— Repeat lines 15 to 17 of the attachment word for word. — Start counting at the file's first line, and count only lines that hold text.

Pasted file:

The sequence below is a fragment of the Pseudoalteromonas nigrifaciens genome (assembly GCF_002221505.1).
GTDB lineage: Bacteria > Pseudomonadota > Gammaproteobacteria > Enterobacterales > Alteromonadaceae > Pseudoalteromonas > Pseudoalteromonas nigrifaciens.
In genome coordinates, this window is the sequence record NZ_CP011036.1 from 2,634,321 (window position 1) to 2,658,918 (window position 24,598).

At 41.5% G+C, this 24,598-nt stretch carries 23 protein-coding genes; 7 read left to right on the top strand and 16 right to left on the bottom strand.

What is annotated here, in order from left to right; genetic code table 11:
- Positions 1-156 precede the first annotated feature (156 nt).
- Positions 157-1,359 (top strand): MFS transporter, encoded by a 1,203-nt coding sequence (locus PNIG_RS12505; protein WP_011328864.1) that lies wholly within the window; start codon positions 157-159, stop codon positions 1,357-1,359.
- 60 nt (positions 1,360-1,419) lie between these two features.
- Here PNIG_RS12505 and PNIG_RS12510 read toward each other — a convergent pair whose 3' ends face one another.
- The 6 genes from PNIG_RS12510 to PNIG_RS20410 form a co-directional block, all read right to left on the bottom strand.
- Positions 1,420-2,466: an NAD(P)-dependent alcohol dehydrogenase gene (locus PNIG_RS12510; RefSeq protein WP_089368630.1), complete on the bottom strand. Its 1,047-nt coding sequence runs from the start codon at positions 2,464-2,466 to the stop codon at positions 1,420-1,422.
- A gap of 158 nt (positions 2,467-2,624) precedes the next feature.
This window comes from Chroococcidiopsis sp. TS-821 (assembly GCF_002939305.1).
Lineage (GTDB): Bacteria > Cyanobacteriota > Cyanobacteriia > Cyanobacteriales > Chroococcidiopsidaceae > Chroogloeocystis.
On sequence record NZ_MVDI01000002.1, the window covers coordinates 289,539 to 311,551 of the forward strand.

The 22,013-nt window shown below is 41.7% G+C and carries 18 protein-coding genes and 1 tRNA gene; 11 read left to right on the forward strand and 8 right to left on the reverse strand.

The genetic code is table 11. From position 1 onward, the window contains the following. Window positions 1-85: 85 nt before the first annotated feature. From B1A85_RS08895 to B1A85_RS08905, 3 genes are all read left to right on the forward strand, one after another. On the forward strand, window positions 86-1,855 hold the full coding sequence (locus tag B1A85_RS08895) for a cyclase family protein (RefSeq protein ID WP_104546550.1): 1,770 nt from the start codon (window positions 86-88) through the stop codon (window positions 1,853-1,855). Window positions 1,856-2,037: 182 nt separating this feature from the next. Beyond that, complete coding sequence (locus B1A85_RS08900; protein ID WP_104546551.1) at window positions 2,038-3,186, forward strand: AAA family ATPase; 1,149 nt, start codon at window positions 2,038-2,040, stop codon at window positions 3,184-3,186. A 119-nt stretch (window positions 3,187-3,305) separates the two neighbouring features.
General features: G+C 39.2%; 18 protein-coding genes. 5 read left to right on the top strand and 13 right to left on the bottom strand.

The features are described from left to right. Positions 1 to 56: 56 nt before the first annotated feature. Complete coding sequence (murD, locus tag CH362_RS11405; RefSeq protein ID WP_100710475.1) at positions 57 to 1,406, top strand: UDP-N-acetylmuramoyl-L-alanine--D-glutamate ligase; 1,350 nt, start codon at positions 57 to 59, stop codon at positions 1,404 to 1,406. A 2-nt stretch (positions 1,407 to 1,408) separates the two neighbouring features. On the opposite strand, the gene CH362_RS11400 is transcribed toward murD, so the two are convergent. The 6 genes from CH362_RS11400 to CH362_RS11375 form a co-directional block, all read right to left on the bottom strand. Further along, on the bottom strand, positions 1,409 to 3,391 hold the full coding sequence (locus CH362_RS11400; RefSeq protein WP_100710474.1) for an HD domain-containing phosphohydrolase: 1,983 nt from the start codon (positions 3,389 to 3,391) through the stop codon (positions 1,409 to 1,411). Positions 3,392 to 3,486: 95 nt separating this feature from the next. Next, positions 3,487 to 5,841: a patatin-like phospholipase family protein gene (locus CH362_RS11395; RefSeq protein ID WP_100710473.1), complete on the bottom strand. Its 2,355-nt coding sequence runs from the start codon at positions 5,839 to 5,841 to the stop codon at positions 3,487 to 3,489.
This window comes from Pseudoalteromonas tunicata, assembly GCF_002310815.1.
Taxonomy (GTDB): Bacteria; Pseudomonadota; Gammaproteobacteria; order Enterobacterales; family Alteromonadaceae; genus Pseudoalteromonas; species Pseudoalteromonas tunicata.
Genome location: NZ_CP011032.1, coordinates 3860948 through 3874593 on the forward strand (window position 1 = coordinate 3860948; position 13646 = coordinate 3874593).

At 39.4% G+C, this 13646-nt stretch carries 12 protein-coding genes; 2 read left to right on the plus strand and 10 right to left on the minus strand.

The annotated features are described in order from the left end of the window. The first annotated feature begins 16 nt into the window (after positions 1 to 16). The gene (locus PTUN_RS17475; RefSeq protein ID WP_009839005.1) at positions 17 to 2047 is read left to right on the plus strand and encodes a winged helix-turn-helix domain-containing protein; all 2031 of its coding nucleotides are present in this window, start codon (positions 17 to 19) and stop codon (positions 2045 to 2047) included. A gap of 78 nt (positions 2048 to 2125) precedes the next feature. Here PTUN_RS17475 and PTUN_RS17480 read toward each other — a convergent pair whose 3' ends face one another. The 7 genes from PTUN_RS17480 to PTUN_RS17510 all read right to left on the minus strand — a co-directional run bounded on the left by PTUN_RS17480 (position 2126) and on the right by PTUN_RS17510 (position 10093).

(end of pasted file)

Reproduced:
On sequence record NZ_MVDI01000002.1, the window covers coordinates 289,539 to 311,551 of the forward strand.

The 22,013-nt window shown below is 41.7% G+C and carries 18 protein-coding genes and 1 tRNA gene; 11 read left to right on the forward strand and 8 right to left on the reverse strand.

The genetic code is table 11. From position 1 onward, the window contains the following. Window positions 1-85: 85 nt before the first annotated feature. From B1A85_RS08895 to B1A85_RS08905, 3 genes are all read left to right on the forward strand, one after another. On the forward strand, window positions 86-1,855 hold the full coding sequence (locus tag B1A85_RS08895) for a cyclase family protein (RefSeq protein ID WP_104546550.1): 1,770 nt from the start codon (window positions 86-88) through the stop codon (window positions 1,853-1,855). Window positions 1,856-2,037: 182 nt separating this feature from the next. Beyond that, complete coding sequence (locus B1A85_RS08900; protein ID WP_104546551.1) at window positions 2,038-3,186, forward strand: AAA family ATPase; 1,149 nt, start codon at window positions 2,038-2,040, stop codon at window positions 3,184-3,186. A 119-nt stretch (window positions 3,187-3,305) separates the two neighbouring features.